sometimes I misspell möchten with mochten but vocabulary doesn't complain. I tried to find out what that word means, but I'm not sure if I get it right. Is the mochten past form of möchten?

Could you please provide me with example?

closed as off-topic by Björn Friedrich, peterh says reinstate Monica, problemofficer, Philipp, Alexander Kosubek Oct 10 '18 at 13:14

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No, both exist, but möchten is not the verb in present. Möchten is Konjunktiv II of mögen, and mochten its Präteritum (a past). For instance:

Niemand mochte den Mangel an Recherche. Möchtest du bitte nächstes Mal ein Wörterbuch nachschlagen?

  • 3
    It might be worth mentioning that even if as you rightly say "ich möchte" is Konjunktiv II of "mögen" technically, it has somewhat evolved into a verb of its own that most native speakers would assume to be the simple present of "möchten" (which doesn't exist) and use like that. (Next to no native speaker would realize when asking for a roll in the bakery with "ich möchte ein Brötchen, bitte" he just used Konjunktiv II) – tofro Oct 4 '18 at 8:12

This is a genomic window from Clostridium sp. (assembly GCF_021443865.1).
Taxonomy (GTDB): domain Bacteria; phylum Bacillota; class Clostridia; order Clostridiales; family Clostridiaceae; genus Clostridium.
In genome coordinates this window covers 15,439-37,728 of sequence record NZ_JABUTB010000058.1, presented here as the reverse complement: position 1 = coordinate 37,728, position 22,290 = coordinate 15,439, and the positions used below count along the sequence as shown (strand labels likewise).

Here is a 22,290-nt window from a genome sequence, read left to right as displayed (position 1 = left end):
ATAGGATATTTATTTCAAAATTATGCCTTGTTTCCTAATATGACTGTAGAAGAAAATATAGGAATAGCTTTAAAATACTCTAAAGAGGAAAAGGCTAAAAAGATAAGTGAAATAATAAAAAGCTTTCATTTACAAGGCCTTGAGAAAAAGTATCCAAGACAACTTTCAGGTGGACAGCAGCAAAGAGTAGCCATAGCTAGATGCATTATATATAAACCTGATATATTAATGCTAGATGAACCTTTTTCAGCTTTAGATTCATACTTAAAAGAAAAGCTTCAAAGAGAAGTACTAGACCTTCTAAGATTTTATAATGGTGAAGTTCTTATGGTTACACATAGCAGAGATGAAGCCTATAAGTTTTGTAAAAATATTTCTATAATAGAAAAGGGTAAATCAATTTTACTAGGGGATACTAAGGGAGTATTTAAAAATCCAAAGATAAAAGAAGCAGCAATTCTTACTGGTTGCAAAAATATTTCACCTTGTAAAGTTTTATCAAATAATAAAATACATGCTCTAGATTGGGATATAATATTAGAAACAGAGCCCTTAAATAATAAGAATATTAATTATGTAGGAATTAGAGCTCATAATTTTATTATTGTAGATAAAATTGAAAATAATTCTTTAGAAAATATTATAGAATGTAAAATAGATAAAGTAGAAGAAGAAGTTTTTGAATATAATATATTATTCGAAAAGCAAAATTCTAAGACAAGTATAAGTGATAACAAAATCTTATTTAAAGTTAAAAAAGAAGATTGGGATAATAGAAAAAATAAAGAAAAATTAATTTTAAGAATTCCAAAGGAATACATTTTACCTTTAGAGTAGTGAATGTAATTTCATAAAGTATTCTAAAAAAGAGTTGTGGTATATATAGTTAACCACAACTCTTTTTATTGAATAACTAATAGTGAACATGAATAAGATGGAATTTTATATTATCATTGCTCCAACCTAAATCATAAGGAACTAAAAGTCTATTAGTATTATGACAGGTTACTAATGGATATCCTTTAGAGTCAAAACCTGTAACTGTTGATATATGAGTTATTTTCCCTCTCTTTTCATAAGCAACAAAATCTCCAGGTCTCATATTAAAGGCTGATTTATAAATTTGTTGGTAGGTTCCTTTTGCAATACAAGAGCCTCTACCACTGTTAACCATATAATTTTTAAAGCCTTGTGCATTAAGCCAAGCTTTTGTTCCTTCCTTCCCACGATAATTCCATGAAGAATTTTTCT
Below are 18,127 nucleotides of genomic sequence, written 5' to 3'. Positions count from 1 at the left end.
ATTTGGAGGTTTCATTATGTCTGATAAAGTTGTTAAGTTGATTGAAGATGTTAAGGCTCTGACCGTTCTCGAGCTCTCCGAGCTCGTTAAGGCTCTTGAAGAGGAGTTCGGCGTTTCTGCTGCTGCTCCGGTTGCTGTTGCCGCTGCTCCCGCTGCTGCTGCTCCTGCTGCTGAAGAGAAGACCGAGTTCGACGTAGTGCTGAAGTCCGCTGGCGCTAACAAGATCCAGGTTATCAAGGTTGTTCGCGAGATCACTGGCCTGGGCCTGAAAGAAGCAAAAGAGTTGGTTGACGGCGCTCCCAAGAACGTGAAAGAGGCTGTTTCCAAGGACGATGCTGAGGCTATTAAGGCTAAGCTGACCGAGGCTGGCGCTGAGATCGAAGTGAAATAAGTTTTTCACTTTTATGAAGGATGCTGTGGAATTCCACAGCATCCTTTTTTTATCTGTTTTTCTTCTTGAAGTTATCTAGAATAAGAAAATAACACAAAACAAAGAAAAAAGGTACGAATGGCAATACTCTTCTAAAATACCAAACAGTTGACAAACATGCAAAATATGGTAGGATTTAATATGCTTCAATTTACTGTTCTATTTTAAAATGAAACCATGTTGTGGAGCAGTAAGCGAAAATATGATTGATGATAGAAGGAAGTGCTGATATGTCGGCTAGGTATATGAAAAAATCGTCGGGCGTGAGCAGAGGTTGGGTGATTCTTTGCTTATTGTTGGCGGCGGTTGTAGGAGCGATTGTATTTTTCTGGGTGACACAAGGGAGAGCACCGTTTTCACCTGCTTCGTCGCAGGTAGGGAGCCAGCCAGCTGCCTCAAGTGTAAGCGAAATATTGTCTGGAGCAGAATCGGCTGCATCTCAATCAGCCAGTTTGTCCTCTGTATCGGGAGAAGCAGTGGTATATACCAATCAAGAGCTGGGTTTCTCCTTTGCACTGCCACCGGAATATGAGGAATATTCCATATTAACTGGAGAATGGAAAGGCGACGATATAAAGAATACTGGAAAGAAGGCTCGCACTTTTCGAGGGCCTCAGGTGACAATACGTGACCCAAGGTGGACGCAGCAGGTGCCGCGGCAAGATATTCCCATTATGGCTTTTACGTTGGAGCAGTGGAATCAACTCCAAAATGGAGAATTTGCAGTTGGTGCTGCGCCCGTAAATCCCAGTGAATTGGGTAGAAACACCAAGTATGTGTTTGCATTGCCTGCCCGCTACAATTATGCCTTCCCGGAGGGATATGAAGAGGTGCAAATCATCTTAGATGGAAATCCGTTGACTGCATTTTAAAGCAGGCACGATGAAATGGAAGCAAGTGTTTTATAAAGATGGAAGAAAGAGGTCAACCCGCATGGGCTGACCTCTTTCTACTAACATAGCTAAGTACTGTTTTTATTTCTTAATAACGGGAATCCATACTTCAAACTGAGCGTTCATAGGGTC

• In Sachsen sagt man auch: "Richte ihm bitte von mir aus, er möchte mal herkommen." Hier wird der Konjunktiv noch deutlicher. – jonathan.scholbach Oct 4 '18 at 8:48
  • Your sentence with "mochte" sounds wrong to me. – Carsten S Oct 4 '18 at 8:53
  • @CarstenS Ok. Could you say what precisely sounds or is wrong? – c.p. Oct 4 '18 at 9:09
  • It is past tense of "niemand mag diese Frage beantworten", and except for the Konjunktiv II case the construction "mögen + Infinitv" to me seems not to be fully standard. What works for me: "Niemand mochte den Kuchen. Magst Du ihn? Möchtest Du ein Stück?". Here the "mochte" has the same meaning as the "magst", which is different from "möchtest". But maybe I am too strict here. – Carsten S Oct 4 '18 at 9:33

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